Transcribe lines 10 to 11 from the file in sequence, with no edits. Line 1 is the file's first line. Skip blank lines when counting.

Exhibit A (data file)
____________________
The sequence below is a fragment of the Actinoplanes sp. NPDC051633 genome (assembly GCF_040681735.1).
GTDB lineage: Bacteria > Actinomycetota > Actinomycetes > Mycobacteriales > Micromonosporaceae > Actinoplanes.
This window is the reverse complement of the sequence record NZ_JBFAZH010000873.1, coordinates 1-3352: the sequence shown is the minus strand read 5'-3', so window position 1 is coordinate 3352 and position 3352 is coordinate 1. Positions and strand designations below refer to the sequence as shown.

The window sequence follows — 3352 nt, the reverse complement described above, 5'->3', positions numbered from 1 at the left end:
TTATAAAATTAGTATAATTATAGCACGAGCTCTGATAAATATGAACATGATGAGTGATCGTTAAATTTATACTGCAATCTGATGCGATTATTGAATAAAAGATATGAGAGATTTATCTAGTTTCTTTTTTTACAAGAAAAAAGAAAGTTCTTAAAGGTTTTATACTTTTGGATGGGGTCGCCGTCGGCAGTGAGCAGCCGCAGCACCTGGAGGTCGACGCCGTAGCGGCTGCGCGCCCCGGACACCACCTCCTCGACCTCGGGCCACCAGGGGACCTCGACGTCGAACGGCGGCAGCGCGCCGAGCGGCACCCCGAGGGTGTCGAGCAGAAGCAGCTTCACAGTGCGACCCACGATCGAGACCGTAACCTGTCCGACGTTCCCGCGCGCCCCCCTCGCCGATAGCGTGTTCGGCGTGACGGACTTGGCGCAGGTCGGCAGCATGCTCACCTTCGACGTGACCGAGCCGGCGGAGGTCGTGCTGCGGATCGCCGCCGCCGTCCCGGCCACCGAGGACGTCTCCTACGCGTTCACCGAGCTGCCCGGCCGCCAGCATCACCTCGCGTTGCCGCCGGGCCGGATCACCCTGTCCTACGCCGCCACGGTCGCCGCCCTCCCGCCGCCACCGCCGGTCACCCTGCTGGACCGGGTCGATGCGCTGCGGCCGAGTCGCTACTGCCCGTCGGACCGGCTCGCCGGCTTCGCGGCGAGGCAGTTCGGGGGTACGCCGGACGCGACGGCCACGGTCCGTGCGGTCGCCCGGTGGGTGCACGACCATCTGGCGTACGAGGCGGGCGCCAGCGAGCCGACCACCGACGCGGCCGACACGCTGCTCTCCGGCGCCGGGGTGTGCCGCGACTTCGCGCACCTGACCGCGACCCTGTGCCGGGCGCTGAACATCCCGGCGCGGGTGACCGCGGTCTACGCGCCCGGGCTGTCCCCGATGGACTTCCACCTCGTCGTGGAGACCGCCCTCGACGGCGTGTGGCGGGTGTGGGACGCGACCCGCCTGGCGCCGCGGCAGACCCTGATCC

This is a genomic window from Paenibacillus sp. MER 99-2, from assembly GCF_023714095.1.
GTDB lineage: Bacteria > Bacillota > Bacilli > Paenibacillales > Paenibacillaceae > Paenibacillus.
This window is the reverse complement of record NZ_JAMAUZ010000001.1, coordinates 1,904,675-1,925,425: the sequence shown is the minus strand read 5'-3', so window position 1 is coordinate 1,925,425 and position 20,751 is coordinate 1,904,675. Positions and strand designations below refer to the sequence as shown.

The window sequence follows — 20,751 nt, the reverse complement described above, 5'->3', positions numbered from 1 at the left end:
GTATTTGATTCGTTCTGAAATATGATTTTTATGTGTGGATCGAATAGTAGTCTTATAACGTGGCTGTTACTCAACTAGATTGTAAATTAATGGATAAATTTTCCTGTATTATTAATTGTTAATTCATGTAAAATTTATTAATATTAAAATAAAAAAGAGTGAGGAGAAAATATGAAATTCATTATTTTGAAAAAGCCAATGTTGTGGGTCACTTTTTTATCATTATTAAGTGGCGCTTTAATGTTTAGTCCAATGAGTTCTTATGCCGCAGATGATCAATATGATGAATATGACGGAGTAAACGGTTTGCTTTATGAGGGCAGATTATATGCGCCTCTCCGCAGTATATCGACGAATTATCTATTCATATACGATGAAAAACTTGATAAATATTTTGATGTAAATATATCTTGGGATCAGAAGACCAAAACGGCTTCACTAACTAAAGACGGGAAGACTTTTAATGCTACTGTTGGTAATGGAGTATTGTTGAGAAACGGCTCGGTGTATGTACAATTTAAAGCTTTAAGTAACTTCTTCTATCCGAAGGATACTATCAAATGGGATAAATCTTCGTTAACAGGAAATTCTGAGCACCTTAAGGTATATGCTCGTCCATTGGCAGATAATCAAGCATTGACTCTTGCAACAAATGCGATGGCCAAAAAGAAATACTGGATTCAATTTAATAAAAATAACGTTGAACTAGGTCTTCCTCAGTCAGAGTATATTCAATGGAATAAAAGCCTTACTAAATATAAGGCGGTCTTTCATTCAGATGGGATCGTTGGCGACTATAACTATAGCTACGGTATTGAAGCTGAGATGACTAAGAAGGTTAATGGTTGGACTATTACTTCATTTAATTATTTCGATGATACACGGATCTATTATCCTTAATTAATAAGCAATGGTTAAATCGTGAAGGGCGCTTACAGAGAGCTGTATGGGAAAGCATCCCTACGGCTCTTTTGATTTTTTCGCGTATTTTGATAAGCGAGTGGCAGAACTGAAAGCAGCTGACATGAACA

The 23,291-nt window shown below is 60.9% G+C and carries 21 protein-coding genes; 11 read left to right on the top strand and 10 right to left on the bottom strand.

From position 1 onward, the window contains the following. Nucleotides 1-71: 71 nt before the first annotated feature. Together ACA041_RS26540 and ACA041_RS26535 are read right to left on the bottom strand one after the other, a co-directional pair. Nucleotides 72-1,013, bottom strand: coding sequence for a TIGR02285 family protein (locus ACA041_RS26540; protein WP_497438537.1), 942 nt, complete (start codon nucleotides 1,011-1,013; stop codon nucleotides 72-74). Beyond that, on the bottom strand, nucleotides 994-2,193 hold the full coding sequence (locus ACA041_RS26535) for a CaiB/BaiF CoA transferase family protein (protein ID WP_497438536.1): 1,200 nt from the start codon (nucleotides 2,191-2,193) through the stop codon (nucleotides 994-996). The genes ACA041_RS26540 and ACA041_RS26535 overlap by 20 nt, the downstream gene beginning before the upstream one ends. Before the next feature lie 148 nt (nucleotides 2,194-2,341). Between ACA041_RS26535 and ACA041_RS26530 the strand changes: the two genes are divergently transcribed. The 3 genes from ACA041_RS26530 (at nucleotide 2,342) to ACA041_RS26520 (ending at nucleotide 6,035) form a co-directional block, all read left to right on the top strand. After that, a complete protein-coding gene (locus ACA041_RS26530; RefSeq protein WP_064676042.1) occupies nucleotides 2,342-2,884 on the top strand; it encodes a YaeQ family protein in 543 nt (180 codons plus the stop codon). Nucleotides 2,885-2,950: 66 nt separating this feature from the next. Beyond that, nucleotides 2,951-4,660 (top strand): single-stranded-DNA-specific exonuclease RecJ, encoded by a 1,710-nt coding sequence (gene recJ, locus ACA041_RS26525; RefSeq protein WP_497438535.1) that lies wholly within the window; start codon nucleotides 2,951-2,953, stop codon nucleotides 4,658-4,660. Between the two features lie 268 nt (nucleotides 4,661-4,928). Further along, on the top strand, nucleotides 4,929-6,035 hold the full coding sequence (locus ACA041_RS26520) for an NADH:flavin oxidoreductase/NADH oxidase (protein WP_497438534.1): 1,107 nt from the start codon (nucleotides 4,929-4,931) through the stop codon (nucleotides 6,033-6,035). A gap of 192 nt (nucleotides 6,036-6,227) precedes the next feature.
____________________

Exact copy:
GTATTTGATTCGTTCTGAAATATGATTTTTATGTGTGGATCGAATAGTAGTCTTATAACGTGGCTGTTACTCAACTAGATTGTAAATTAATGGATAAATTTTCCTGTATTATTAATTGTTAATTCATGTAAAATTTATTAATATTAAAATAAAAAAGAGTGAGGAGAAAATATGAAATTCATTATTTTGAAAAAGCCAATGTTGTGGGTCACTTTTTTATCATTATTAAGTGGCGCTTTAATGTTTAGTCCAATGAGTTCTTATGCCGCAGATGATCAATATGATGAATATGACGGAGTAAACGGTTTGCTTTATGAGGGCAGATTATATGCGCCTCTCCGCAGTATATCGACGAATTATCTATTCATATACGATGAAAAACTTGATAAATATTTTGATGTAAATATATCTTGGGATCAGAAGACCAAAACGGCTTCACTAACTAAAGACGGGAAGACTTTTAATGCTACTGTTGGTAATGGAGTATTGTTGAGAAACGGCTCGGTGTATGTACAATTTAAAGCTTTAAGTAACTTCTTCTATCCGAAGGATACTATCAAATGGGATAAATCTTCGTTAACAGGAAATTCTGAGCACCTTAAGGTATATGCTCGTCCATTGGCAGATAATCAAGCATTGACTCTTGCAACAAATGCGATGGCCAAAAAGAAATACTGGATTCAATTTAATAAAAATAACGTTGAACTAGGTCTTCCTCAGTCAGAGTATATTCAATGGAATAAAAGCCTTACTAAATATAAGGCGGTCTTTCATTCAGATGGGATCGTTGGCGACTATAACTATAGCTACGGTATTGAAGCTGAGATGACTAAGAAGGTTAATGGTTGGACTATTACTTCATTTAATTATTTCGATGATACACGGATCTATTATCCTTAATTAATAAGCAATGGTTAAATCGTGAAGGGCGCTTACAGAGAGCTGTATGGGAAAGCATCCCTACGGCTCTTTTGATTTTTTCGCGTATTTTGATAAGCGAGTGGCAGAACTGAAAGCAGCTGACATGAACA

The 23,291-nt window shown below is 60.9% G+C and carries 21 protein-coding genes; 11 read left to right on the top strand and 10 right to left on the bottom strand.